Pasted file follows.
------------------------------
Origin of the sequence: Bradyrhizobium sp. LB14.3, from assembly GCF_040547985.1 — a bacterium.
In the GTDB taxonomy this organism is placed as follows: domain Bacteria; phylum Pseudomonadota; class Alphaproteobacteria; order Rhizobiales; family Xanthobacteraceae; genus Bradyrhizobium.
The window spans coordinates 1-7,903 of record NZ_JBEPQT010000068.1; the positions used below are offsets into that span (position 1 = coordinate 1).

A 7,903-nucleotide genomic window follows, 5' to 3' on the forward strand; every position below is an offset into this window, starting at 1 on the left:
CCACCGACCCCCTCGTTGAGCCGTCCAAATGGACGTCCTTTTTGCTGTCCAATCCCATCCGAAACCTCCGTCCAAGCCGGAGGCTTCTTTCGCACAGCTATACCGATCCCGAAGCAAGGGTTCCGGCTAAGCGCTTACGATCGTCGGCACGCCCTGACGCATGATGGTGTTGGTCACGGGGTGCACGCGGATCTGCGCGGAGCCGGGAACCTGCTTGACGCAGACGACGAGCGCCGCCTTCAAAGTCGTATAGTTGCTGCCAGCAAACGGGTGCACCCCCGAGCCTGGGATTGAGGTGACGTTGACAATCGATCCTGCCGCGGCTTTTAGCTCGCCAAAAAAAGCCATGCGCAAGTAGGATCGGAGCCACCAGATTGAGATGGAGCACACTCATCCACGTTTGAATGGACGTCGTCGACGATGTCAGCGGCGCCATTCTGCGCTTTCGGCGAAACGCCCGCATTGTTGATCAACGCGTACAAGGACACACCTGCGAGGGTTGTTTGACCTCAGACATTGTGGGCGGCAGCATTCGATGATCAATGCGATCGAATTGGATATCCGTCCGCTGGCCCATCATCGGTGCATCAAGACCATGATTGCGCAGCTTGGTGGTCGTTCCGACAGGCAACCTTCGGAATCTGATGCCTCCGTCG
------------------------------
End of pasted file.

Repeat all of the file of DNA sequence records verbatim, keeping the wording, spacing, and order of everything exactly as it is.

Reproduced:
Origin of the sequence: Bradyrhizobium sp. LB14.3, from assembly GCF_040547985.1 — a bacterium.
In the GTDB taxonomy this organism is placed as follows: domain Bacteria; phylum Pseudomonadota; class Alphaproteobacteria; order Rhizobiales; family Xanthobacteraceae; genus Bradyrhizobium.
The window spans coordinates 1-7,903 of record NZ_JBEPQT010000068.1; the positions used below are offsets into that span (position 1 = coordinate 1).

A 7,903-nucleotide genomic window follows, 5' to 3' on the forward strand; every position below is an offset into this window, starting at 1 on the left:
CCACCGACCCCCTCGTTGAGCCGTCCAAATGGACGTCCTTTTTGCTGTCCAATCCCATCCGAAACCTCCGTCCAAGCCGGAGGCTTCTTTCGCACAGCTATACCGATCCCGAAGCAAGGGTTCCGGCTAAGCGCTTACGATCGTCGGCACGCCCTGACGCATGATGGTGTTGGTCACGGGGTGCACGCGGATCTGCGCGGAGCCGGGAACCTGCTTGACGCAGACGACGAGCGCCGCCTTCAAAGTCGTATAGTTGCTGCCAGCAAACGGGTGCACCCCCGAGCCTGGGATTGAGGTGACGTTGACAATCGATCCTGCCGCGGCTTTTAGCTCGCCAAAAAAAGCCATGCGCAAGTAGGATCGGAGCCACCAGATTGAGATGGAGCACACTCATCCACGTTTGAATGGACGTCGTCGACGATGTCAGCGGCGCCATTCTGCGCTTTCGGCGAAACGCCCGCATTGTTGATCAACGCGTACAAGGACACACCTGCGAGGGTTGTTTGACCTCAGACATTGTGGGCGGCAGCATTCGATGATCAATGCGATCGAATTGGATATCCGTCCGCTGGCCCATCATCGGTGCATCAAGACCATGATTGCGCAGCTTGGTGGTCGTTCCGACAGGCAACCTTCGGAATCTGATGCCTCCGTCG